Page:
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What are the basic differences between formal and colloquial English?

Is it right that colloquial English uses more contracted forms, slang expressions, phrasal verbs, subjunctive, and euphemisms?

And are there any phonologic differences? I was thinking about Received Pronunciation and dialects, but I am not sure.

closed as too broad by Hellion, MetaEd, Nathaniel, user140086, choster Dec 12 '15 at 4:02

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3

As the English shifts from colloquial (say, spoken among friends) to formal (say, spoken in a courtroom), one would tend to see:

  • More words based on Latin (example: Latin-based urination instead of Saxon-based peeing)
  • A richer, older morphology (example: Whom did you go with? instead of Who did you go with?)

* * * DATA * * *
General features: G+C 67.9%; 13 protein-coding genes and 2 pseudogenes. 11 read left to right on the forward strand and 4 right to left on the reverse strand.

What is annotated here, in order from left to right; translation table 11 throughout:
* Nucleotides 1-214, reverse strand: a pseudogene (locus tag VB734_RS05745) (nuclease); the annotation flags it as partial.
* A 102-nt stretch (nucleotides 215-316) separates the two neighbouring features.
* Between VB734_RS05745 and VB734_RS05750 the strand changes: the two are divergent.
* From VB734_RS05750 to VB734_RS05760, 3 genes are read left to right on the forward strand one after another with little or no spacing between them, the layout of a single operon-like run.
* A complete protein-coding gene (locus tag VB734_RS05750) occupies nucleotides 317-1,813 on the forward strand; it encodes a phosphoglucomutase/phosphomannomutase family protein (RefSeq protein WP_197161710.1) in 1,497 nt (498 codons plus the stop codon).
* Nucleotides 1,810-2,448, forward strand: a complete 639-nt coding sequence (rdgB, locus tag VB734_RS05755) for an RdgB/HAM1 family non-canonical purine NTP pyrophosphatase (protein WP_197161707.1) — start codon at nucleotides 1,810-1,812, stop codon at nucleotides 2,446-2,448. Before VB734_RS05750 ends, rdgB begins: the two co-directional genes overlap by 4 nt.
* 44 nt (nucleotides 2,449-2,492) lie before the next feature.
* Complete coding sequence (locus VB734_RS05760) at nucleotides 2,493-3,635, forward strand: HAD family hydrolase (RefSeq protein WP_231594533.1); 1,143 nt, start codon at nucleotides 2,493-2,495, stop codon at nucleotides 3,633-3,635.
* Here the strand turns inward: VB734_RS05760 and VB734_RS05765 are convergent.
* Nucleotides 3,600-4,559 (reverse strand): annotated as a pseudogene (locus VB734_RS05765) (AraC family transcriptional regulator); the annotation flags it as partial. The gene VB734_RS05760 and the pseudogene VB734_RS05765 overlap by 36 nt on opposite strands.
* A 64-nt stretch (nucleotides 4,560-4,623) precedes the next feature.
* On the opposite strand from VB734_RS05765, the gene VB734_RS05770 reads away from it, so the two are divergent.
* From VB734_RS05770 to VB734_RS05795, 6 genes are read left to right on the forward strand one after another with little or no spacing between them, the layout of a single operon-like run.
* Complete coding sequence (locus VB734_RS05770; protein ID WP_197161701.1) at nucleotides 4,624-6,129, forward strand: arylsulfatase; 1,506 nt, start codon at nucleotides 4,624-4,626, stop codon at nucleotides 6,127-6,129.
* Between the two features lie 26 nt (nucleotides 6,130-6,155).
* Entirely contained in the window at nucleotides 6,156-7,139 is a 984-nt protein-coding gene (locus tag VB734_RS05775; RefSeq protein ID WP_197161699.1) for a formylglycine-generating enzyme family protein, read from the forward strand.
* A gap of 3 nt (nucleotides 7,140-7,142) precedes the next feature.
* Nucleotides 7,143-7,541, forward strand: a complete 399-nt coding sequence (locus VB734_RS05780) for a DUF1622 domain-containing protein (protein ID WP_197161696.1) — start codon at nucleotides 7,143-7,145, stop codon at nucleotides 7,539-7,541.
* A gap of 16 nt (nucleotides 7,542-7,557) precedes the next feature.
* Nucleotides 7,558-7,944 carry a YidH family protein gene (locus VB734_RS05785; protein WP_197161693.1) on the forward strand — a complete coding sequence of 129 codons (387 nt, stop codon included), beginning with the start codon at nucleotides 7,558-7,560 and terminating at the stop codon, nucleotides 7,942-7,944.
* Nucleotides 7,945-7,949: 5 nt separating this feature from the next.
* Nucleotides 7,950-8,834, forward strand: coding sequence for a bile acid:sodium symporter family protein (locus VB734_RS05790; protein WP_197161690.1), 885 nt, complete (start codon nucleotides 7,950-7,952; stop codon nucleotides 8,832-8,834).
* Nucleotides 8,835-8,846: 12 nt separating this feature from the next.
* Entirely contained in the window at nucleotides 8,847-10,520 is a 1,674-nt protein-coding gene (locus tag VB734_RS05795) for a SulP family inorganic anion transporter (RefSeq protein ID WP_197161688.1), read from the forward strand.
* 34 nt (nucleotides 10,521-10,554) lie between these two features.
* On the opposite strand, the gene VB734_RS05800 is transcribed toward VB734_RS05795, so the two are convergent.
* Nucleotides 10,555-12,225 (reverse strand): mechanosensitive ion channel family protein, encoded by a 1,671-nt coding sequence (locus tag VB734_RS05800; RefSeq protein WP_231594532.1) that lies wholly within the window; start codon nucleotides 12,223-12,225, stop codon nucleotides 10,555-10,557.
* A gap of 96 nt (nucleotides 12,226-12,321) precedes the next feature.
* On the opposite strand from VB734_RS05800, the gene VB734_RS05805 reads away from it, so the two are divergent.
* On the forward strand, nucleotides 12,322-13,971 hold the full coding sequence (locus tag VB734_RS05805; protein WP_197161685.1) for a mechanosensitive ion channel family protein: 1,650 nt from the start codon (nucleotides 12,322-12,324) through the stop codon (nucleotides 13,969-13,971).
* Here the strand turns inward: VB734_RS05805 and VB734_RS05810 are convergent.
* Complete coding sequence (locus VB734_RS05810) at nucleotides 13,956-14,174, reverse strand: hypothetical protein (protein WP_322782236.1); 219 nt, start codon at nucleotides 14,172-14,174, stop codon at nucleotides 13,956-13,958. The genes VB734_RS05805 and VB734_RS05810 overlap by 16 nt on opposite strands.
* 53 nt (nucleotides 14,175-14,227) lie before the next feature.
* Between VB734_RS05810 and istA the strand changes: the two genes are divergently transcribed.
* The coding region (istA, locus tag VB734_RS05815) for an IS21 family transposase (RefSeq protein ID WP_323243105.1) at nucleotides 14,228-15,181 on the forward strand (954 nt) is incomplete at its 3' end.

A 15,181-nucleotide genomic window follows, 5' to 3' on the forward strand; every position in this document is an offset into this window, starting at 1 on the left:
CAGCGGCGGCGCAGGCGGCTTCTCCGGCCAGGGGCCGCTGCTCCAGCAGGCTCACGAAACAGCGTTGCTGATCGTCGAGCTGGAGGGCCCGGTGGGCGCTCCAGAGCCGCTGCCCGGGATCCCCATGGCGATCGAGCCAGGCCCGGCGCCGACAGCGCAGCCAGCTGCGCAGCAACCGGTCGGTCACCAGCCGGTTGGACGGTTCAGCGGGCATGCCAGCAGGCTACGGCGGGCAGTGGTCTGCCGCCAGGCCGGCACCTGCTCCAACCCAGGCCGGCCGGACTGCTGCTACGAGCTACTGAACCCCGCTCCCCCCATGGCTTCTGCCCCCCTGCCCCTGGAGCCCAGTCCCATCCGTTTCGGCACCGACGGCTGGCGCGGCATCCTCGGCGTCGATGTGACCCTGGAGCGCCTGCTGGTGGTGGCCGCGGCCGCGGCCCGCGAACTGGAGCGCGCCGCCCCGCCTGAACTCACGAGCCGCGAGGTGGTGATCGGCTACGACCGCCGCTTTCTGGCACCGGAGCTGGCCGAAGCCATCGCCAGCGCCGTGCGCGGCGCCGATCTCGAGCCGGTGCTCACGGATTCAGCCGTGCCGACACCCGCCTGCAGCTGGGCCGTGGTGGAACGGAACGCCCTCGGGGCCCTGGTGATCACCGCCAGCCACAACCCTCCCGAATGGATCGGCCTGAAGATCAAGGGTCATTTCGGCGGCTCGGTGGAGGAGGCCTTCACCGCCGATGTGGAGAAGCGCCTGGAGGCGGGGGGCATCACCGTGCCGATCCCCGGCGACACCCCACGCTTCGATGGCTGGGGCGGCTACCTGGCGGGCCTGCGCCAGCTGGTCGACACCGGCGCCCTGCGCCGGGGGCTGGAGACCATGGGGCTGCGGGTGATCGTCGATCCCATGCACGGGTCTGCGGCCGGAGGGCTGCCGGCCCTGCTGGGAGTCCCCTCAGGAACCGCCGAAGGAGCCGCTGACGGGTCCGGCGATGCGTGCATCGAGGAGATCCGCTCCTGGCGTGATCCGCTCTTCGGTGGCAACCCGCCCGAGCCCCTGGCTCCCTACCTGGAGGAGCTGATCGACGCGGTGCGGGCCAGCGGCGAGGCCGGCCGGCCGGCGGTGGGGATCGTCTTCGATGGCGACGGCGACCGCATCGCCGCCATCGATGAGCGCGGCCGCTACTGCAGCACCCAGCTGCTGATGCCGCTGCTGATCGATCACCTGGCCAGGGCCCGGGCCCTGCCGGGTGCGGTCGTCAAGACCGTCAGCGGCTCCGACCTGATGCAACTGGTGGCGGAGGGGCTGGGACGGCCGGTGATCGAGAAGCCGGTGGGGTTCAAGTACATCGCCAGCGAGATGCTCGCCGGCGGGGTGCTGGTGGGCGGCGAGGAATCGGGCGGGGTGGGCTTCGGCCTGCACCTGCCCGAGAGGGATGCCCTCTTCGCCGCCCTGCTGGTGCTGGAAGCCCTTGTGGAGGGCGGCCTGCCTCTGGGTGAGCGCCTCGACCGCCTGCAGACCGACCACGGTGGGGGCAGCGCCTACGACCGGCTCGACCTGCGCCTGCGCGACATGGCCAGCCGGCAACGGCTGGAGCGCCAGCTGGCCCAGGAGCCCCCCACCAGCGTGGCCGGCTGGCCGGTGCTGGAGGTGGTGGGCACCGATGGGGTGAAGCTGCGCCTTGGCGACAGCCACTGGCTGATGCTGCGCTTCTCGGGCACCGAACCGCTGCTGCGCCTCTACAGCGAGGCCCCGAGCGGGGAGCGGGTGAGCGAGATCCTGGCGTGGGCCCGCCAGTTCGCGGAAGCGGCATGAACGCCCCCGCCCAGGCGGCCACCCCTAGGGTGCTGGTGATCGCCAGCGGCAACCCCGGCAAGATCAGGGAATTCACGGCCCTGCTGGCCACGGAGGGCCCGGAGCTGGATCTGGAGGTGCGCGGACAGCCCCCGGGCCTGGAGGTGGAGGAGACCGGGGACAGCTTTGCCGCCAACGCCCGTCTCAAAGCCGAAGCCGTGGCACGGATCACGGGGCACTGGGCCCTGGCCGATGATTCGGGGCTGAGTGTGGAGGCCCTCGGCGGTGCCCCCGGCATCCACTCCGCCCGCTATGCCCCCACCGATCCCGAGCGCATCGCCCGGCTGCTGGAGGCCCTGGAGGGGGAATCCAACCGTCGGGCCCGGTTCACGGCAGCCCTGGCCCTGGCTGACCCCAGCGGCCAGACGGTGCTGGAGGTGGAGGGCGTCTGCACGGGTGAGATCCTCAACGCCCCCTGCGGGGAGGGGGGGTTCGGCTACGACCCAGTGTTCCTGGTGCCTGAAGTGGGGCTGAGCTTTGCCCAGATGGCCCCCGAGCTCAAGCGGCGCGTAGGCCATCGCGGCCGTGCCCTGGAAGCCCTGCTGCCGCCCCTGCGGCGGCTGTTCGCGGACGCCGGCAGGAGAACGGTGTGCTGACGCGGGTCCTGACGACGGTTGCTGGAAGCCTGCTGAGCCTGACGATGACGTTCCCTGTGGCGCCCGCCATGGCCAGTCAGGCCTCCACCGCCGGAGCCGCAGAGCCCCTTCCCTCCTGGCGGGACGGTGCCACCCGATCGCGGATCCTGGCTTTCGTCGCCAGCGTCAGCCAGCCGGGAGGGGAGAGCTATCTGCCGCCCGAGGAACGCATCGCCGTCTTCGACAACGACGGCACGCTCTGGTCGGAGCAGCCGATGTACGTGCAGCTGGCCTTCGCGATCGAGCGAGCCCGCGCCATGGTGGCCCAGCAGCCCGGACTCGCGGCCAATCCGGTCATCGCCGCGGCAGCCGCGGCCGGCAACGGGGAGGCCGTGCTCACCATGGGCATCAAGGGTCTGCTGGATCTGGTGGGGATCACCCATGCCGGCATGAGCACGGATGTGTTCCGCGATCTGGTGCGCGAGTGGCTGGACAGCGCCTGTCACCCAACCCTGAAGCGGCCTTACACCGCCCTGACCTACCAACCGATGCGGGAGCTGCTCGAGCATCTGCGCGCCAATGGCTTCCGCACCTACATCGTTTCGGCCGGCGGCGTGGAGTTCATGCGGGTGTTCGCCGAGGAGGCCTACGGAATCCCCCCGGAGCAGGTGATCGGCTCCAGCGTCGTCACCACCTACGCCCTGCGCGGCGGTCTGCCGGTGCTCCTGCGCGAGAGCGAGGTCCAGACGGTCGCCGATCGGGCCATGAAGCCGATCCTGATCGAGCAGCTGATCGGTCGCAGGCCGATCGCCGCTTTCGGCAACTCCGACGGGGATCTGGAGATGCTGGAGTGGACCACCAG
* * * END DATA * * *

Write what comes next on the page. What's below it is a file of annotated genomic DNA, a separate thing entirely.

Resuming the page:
• Use of moribund cases (example: If I were a rich man instead of If I was a rich man)
  • An adherence to an older syntax (example: With whom did you go? instead of Who did you go with?)
  • I'd say that you've got examples (2) and (3) in the wrong order; Ngram results might prove interesting. // Yes; 'Whom did you go with' flatlines, while 'If I were a rich' outperforms 'If I was a rich'. Though the points you make are broadly correct. – Edwin Ashworth Dec 11 '15 at 19:25
  • One of the enduring uses of the subjunctive comes from Fiddler on the roof. The popular Word-processor-that-must-not-be-named gives me a green squiggle underline (for wrong usage) when I use the subjunctive. – rajah9 Dec 14 '15 at 13:46
  • I like the descriptor 'moribund'. Though some here would champion the use of the mandative subjunctive-or-is-it. It's cherished by US speakers in particular, so I'm surprised that your grammar-checker flags it (though perhaps you just mean the 'if he were' sort of irrealis construction). – Edwin Ashworth Dec 14 '15 at 14:47

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